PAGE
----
Mexican Benchmark Bonds Follow Treasuries Rally Before U.S. GDP

Mexican benchmark peso bonds rallied the most in two weeks, following U.S. Treasuries higher, before a report forecast by economists to show contraction in the Latin American country’s chief export market.

The securities due in 2024 advanced 0.68 centavo to 132.77 centavos per peso at 4 p.m. in Mexico City, according to data compiled by Bloomberg. Yields fell seven basis points, or 0.07 percentage point, to 5.83 percent. The peso slipped 0.1 percent to 12.8744 per U.S. dollar.

Bonds advanced with Treasuries before a report due tomorrow that economists predict will show U.S. gross domestic product contracted 0.5 percent in the first quarter. Federal Reserve Chair Janet Yellen testified to lawmakers this month that the economy still requires a strong dose of stimulus.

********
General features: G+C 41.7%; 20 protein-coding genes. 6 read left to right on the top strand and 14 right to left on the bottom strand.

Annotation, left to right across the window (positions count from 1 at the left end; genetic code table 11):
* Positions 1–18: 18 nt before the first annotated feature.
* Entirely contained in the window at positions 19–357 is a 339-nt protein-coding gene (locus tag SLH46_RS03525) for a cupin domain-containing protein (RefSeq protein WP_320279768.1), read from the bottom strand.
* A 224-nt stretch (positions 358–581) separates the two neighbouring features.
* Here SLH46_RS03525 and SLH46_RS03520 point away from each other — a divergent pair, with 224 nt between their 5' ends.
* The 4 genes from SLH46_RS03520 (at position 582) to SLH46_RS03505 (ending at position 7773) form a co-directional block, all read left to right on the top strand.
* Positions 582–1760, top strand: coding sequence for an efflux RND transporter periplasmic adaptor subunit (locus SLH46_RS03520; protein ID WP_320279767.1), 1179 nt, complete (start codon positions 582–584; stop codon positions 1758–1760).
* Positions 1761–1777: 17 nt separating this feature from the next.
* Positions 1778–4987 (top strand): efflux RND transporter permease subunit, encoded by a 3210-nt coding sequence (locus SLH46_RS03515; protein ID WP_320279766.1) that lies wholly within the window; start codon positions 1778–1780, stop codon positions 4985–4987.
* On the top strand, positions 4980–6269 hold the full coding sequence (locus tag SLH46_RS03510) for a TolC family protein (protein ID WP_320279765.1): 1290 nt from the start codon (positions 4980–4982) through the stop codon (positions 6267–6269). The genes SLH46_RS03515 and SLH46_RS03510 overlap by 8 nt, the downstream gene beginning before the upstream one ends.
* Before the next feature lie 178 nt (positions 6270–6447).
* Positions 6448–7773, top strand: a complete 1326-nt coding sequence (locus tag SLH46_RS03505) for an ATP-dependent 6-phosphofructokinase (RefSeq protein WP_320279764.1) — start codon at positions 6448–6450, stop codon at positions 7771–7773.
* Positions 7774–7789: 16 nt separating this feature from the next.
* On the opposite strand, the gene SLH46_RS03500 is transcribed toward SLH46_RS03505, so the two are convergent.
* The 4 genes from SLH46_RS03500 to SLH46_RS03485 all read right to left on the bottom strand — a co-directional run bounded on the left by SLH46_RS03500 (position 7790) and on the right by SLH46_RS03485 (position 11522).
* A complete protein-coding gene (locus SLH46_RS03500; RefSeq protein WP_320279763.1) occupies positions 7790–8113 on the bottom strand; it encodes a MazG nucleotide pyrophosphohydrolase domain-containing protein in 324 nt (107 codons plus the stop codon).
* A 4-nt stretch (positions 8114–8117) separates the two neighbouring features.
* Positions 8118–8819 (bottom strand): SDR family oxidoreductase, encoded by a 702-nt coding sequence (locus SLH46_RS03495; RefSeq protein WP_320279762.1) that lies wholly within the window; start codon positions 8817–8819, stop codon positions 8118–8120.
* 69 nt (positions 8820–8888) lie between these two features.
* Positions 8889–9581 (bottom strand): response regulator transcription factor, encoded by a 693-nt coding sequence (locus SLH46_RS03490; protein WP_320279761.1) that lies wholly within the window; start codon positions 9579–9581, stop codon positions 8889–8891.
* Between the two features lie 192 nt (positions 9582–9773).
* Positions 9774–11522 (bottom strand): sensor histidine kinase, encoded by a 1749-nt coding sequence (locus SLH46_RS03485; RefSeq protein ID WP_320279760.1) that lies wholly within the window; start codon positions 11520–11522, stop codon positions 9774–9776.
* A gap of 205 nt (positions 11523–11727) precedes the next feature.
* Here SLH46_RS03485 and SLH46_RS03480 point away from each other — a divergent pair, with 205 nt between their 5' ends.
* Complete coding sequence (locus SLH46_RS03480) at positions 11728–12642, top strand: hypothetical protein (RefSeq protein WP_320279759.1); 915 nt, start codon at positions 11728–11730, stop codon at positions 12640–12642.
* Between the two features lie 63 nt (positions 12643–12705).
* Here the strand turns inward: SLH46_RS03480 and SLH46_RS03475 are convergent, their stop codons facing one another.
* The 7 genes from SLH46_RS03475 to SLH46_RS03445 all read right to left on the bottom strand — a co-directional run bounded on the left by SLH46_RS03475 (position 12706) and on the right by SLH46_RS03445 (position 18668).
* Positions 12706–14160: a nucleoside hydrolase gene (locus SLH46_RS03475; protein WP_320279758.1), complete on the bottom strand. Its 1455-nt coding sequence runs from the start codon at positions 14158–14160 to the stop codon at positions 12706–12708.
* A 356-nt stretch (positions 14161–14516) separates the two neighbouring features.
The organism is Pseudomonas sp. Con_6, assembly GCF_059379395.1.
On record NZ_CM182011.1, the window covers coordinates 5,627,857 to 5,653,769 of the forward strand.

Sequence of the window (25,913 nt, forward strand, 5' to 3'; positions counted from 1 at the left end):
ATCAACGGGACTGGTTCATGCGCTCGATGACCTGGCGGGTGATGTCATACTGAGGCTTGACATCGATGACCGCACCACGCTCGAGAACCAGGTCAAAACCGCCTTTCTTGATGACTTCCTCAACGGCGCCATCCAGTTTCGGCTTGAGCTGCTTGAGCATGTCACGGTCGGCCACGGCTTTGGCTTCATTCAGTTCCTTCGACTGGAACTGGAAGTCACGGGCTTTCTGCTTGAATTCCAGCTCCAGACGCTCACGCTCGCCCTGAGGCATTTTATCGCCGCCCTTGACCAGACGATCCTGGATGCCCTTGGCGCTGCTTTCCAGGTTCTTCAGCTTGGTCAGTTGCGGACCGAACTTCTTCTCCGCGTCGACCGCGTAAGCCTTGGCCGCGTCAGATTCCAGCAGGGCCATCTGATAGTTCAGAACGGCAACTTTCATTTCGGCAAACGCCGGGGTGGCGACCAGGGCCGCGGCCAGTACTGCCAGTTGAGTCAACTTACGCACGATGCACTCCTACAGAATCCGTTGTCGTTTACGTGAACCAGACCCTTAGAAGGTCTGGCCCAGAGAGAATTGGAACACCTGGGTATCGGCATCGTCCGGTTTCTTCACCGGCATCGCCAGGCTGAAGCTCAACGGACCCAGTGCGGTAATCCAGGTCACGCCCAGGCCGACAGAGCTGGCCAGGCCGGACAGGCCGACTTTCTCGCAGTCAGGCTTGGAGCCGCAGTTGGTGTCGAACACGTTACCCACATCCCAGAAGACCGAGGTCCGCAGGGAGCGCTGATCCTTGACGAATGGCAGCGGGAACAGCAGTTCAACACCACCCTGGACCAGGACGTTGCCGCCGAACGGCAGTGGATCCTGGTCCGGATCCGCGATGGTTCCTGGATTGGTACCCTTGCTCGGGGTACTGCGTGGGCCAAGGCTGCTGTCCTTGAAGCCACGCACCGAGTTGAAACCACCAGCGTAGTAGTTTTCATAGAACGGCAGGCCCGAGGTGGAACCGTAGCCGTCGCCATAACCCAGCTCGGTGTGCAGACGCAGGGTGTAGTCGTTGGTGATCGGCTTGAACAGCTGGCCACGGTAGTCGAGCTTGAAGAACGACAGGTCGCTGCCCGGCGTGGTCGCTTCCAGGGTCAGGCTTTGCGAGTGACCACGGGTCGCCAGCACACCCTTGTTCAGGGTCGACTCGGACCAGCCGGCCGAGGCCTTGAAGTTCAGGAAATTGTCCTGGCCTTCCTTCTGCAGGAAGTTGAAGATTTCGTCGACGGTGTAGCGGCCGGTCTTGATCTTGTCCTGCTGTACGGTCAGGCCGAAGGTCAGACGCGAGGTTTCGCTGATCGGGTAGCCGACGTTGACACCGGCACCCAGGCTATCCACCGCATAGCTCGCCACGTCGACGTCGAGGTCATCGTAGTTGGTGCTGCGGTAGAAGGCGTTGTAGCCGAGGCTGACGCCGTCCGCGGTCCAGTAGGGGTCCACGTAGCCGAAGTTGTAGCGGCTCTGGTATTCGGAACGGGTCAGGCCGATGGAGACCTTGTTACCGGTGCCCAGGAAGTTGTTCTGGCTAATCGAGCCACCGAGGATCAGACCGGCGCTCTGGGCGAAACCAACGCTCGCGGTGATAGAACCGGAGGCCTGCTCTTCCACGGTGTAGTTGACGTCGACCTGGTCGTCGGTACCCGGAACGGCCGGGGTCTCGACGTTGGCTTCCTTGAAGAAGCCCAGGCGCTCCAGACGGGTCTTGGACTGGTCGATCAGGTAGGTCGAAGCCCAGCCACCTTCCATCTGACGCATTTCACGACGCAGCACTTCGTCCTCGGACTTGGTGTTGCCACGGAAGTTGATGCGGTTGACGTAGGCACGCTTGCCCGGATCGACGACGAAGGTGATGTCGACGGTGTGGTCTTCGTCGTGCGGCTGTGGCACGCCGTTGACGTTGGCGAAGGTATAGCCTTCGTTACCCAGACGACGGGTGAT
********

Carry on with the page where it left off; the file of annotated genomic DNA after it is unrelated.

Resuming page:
“We’re following U.S. Treasuries,” Gerardo Welsh, head of money markets at Banco Base SA, said in an e-mailed response to questions. “What you expect with economic weakness is that the Fed and Banco de Mexico will take longer to raise rates.”

The 60-day correlation coefficient between 10-year Mexican government bonds and comparable Treasuries rose today to 0.42, with a reading of 1 meaning the two securities move in lockstep.

Mexico’s national statistics agency reported on May 23 that gross domestic product expanded 1.8 percent in the first quarter from a year earlier, trailing the 2.1 percent median forecast of economists.

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